A good general background on application security issues, unsurprisingly, is contained in The Art of Software Security Testing, co-authored by Veracode cofounder Chris Wysopal. The book goes beyond the basic description of classes of application security vulnerabilities into specific recommendations for testing strategies and ways to improve the software development lifecycle to avoid introducing vulnerabilities.
There have been a few pivotal written works about how certain classes of software vulnerability work. The canonical one is the Cult of the Dead Cow’s “The Tao of Windows Buffer Overflow,” written by veteran hacker Dildog. Written in a clear and easy to read (if profane) style, this work should scare the living bejeezus out of you.
There are some more business friendly summaries of other vulnerability classes available. One source for this information is Veracode’s own web site, which features clear explanations of SQL injection and cross-site scripting (XSS).
Slashdot is reporting a new escalation of privilege vulnerability in Mac OS X 10.4 and 10.5. The details are a little sparse, but it appears that calling the Apple Remote Desktop Agent (ARDAgent) from AppleScript allows execution of arbitrary code with root privilege. Bad, for sure.
The mitigation is that it requires execution as the currently logged in user from the UI session, and apparently can’t be initiated over an SSH or other remote connection unless the attacker can log in as an account that is currently physically logged in on the machine. However, at a minimum it allows brute-forcing root access on any kiosk or other restricted machine that can be physically accessed. And one intelligent poster points out that all it takes is a phishing exploit that gets the user to execute the code on their own machine to open things wide up for a remote assailant–or a buffer overflow in (Safari, QuickTime, Flash, Firefox) that allows starting a shell.
Incidentally, simply disabling remote access is insufficient to prevent the attack. The ARDAgent.app must physically be removed from the machine. (For those interested, it’s usually found in /System/Library/CoreServices/RemoteManagement/.)
Apple needs to close this pronto.
The CTO of WebRoot is talking about applying Software as a Service to email and web security. It’s a good pitch, delivered to a small audience late in the afternoon.
- Because business-relevant content creation is shifting from “trusted providers” to semi-anonymous collaborations like wikis, blogs, and social networks, the focus is shifting away from blocking and allowing entire sites and toward figuring out how to deal with the possibility of Facebook (e.g.) as a malware vector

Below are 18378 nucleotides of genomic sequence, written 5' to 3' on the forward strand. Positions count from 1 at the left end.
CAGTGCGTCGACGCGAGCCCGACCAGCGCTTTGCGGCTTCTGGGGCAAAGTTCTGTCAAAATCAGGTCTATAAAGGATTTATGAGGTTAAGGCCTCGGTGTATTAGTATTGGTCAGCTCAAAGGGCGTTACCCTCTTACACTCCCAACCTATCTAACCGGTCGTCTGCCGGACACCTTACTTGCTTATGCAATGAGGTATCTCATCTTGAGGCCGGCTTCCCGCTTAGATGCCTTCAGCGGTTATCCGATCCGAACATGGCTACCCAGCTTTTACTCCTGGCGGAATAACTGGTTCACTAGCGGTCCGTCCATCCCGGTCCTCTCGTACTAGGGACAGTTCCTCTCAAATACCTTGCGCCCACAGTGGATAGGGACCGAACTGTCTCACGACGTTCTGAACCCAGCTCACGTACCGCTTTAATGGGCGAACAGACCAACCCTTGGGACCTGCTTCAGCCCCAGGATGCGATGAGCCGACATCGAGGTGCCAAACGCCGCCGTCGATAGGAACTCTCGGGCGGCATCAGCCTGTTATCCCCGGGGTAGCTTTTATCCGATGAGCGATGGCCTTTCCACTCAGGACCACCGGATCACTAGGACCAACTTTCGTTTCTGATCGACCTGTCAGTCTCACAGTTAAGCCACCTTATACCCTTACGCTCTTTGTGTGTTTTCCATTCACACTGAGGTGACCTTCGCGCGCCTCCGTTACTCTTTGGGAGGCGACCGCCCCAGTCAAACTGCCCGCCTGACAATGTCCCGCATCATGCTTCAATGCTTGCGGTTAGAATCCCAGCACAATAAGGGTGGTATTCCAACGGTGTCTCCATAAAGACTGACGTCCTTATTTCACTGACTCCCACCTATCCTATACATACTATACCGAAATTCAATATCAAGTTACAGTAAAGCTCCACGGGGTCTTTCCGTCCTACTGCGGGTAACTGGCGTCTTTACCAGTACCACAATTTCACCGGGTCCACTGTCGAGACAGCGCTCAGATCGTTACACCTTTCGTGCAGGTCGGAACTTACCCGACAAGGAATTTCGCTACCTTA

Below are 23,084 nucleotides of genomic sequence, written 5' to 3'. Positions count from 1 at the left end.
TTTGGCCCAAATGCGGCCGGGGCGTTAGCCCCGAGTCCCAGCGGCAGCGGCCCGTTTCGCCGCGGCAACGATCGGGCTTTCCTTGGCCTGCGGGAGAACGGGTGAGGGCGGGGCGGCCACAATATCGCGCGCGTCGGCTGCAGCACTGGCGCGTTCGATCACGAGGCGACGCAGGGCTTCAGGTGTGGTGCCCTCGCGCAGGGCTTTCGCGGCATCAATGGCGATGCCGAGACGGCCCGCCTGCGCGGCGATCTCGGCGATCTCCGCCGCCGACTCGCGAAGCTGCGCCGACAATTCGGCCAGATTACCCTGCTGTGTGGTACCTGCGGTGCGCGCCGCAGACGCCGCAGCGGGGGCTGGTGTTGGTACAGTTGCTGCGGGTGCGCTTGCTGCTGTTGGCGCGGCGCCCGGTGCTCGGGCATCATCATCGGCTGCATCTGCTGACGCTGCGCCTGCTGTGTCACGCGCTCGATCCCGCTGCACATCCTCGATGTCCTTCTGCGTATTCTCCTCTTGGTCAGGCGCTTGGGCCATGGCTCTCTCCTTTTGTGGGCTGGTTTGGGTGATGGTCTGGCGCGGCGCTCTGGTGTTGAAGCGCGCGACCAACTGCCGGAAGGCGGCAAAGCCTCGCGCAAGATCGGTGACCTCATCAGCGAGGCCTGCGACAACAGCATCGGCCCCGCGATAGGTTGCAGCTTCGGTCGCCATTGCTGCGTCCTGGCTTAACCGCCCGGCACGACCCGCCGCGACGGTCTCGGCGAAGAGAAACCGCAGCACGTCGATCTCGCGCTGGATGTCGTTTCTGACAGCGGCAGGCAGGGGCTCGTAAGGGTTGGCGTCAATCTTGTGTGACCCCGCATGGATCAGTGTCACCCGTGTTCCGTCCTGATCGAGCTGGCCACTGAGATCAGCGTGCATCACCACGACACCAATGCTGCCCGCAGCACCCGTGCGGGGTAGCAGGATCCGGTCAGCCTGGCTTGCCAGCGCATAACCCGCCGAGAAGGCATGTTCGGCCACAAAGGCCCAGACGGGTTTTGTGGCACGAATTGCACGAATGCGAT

- Spam messages per business user in 2008: 42,000, based on their internal statistics.
- Because of #1, outgoing URL filtering no longer works (at least by itself). You have to combine anti-spyware, anti-virus, anti-phishing, and access control with high performance requirements.
I’m at the Gartner IT Security Summit today and tomorrow (alas, I missed Bruce Sterling on the panel yesterday), and have been splitting my time between the show floor and a few of the sessions. I attended a few sessions on application security testing and on ITIL v. 3 this afternoon that sparked a few responses based on my combined security and ITIL experience.
Basically, the challenge to IT organizations who are doing any level of application management — change management of internally managed apps, purchasing COTS apps — is to figure out how to integrate application security into their software development and purchasing lifecycles. The two concrete recommendations that jumped out for me were:
- Don’t treat purchased software differently, from a security perspective, than you treat internally developed software. Hold both to the same standards and demand the same security certification from both. While this has traditionally been harder for COTS software, where source code is usually unavailable, binary analysis techniques such as those provided by my firm enable some level of consistency across these two categories.
- Bake security into your service management lifecycle. From design to transition to continuous improvement, security should be architected in and designed into the process. One way to consider how security can dovetail with ITIL is considering the role of security audits, whether binary or otherwise, as part of change and release management criteria. While secure development practices and source code tools should certainly be part of the SDLC process, release criteria should include security testing as well as functional testing requirements. Again, automated scanning can greatly assist with this process.